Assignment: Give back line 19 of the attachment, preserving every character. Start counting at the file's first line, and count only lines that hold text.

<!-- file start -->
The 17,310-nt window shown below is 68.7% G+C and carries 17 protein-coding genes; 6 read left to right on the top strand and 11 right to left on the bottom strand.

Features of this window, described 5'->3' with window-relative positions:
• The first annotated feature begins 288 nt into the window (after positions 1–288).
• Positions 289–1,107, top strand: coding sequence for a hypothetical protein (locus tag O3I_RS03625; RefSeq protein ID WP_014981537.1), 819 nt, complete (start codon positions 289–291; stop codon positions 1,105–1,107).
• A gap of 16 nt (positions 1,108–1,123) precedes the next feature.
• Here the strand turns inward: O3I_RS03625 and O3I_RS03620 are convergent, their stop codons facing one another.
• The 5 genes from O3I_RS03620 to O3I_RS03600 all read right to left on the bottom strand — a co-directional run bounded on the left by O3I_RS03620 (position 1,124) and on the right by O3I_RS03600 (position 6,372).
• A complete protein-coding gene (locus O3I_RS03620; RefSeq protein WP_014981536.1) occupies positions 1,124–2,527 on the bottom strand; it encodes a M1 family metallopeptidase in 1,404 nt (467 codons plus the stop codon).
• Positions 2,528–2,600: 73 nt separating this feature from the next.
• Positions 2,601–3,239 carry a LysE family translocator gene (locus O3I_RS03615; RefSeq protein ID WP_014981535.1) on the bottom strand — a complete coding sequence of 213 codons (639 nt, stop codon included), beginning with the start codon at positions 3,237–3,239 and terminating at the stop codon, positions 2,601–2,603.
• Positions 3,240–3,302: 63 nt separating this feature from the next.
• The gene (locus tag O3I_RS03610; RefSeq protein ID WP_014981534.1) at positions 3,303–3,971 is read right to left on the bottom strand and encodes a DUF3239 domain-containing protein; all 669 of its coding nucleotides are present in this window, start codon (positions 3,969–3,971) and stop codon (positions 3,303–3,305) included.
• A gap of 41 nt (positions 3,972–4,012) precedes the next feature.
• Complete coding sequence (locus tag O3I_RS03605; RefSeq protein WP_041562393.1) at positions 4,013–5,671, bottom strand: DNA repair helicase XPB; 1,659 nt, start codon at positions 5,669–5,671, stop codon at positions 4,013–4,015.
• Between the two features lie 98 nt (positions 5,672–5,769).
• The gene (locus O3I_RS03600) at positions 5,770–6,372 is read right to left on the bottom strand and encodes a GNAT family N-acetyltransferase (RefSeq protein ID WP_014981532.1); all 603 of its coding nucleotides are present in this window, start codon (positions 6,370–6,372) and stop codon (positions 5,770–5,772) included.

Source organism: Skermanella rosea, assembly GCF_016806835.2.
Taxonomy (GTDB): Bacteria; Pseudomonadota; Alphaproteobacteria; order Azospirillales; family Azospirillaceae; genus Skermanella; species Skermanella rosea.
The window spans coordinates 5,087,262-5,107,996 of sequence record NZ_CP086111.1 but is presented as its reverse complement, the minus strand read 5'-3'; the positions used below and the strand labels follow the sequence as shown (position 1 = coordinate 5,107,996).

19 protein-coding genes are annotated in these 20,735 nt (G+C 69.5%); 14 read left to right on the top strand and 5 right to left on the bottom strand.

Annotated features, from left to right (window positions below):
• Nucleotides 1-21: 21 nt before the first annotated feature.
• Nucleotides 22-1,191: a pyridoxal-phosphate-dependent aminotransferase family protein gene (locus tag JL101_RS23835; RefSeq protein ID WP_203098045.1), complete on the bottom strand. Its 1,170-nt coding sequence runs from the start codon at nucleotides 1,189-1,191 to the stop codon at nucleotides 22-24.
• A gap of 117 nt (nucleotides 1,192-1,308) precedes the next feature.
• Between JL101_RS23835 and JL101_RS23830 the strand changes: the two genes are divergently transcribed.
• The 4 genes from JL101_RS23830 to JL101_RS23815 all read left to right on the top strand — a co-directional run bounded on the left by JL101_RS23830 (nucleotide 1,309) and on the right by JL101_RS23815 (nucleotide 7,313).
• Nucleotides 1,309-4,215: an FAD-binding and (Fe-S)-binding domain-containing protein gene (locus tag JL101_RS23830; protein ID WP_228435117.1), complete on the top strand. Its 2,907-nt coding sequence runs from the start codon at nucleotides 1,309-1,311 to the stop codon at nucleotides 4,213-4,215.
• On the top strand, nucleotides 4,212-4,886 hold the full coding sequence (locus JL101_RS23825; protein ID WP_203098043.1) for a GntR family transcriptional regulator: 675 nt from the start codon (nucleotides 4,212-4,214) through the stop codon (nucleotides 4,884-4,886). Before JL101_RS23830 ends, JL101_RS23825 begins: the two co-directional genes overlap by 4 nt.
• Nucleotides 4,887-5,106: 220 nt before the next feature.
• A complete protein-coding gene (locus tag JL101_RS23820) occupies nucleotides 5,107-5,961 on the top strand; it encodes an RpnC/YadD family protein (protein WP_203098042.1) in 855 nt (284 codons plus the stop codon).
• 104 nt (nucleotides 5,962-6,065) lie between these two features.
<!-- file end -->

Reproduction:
The window spans coordinates 5,087,262-5,107,996 of sequence record NZ_CP086111.1 but is presented as its reverse complement, the minus strand read 5'-3'; the positions used below and the strand labels follow the sequence as shown (position 1 = coordinate 5,107,996).